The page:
If you ditched your iPhone without taking this step, fear not. Visit Apple’s deregister-iMessage page and enter your phone number under “No long have your iPhone?” A confirmation code will be sent to your new phone indicating that iMessage is deactivated. (If that doesn’t work, call 800-MY-APPLE and ask for tech support, with your Apple ID and phone number at the ready; they can manually de-register your number on their servers.) If you don’t take these steps, you may find messages sent to you are going into the ether, never to be seen.
If you’re moving to a Samsung-made Android phone in the Galaxy lineup, you’re in luck: there is a dedicated switching app called Samsung Smart Switch, which moves contacts, photos, messages, and music to your new device. It’s not just for iOS; it also works on BlackBerry, Windows Mobile, or even a different manufacturer’s Android phone. The software will find what’s transferable, and you pick what you want to move to the new Android.
You’ll need a USB On-The-Go (OTG) cable to make the connection. There is no PC involved or even cloud backup—you do a direct cable transfer from the old device to the new (but you can use a Windows PC or Mac if the phone is older than a Galaxy S6 or Note 5).
There are a couple of software products that do involve a PC as middle-man to make the transfer of iOS to Android easier (plus they add some media backup to your PC as a bonus). One is Syncios Data Transfer Tool, the other is Phone Transfer. Both are free and have versions for macOS and Windows.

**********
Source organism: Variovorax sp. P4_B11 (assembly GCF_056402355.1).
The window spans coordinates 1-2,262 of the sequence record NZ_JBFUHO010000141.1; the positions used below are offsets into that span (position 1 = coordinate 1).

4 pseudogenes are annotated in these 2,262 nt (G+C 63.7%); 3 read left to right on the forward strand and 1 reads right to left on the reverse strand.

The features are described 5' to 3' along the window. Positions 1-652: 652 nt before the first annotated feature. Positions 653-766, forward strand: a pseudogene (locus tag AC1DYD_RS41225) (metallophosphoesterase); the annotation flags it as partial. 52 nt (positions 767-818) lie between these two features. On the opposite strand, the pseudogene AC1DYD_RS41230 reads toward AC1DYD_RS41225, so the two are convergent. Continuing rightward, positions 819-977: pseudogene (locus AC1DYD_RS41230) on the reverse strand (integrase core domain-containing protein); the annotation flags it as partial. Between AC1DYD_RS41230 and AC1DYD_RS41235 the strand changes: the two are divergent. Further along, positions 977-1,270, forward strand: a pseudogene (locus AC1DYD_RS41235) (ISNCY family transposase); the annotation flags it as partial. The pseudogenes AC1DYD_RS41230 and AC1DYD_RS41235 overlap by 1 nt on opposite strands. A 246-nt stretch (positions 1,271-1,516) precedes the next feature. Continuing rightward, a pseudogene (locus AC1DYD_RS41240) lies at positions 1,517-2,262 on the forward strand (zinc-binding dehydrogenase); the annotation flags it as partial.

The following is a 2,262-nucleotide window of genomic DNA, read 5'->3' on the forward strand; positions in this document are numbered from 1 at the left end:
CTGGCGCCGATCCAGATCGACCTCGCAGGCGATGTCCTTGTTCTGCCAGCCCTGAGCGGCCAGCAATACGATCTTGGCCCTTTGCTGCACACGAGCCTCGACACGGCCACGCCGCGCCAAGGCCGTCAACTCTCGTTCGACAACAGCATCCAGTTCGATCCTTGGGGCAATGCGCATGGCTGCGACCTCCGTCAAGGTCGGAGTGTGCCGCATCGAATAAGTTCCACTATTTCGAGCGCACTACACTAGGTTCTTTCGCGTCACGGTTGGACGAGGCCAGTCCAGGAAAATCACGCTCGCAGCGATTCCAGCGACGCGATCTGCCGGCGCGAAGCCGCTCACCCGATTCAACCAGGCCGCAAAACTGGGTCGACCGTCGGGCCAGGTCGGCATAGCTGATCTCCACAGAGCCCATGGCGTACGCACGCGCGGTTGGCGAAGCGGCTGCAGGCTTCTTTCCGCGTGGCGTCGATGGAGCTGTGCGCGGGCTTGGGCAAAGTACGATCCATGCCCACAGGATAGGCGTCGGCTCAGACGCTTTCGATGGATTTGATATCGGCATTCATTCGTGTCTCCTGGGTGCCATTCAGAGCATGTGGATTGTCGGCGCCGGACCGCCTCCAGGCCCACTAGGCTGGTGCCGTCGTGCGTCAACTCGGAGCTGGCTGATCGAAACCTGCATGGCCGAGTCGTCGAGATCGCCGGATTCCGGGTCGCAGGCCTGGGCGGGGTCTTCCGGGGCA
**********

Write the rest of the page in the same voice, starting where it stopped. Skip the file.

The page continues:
While there is no dedicated switching app from Google, the Android team recommends using Google Drive. The iOS app is a free download, and it’s also free to sign up for a Google account (if you don’t have one already).
There are more manual ways to do the above. For example, with contacts, you can always go on a desktop Web browser to iCloud.com, log in with your Apple ID, go to Contacts > All Contacts, select all, click the Settings icon (the gear), and export all contacts as vCards in a VCF file. Then you can import that into your Google Contacts. Email the VCF file to yourself on Gmail as a backup; depending on the type of Android device you have, just downloading the VCF file on it can also import it to Google Contacts.
But if you already have Google apps all over your iPhone, you may not even have to worry about much of this. You likely already have Google Calendar and Google Photos already performing background backup/synchronization of your events and photos; not to mention Google Maps, Gmail, Google Docs, Google Sheets, Chrome, and more, which all will work as well on either phone.
For example, on iOS, you can just set your contacts to always be stored in Gmail. Go to Settings > Contacts > Default Account. (You need to already have the account set up under Settings > Accounts & Passwords, with Contacts turned on for the account.)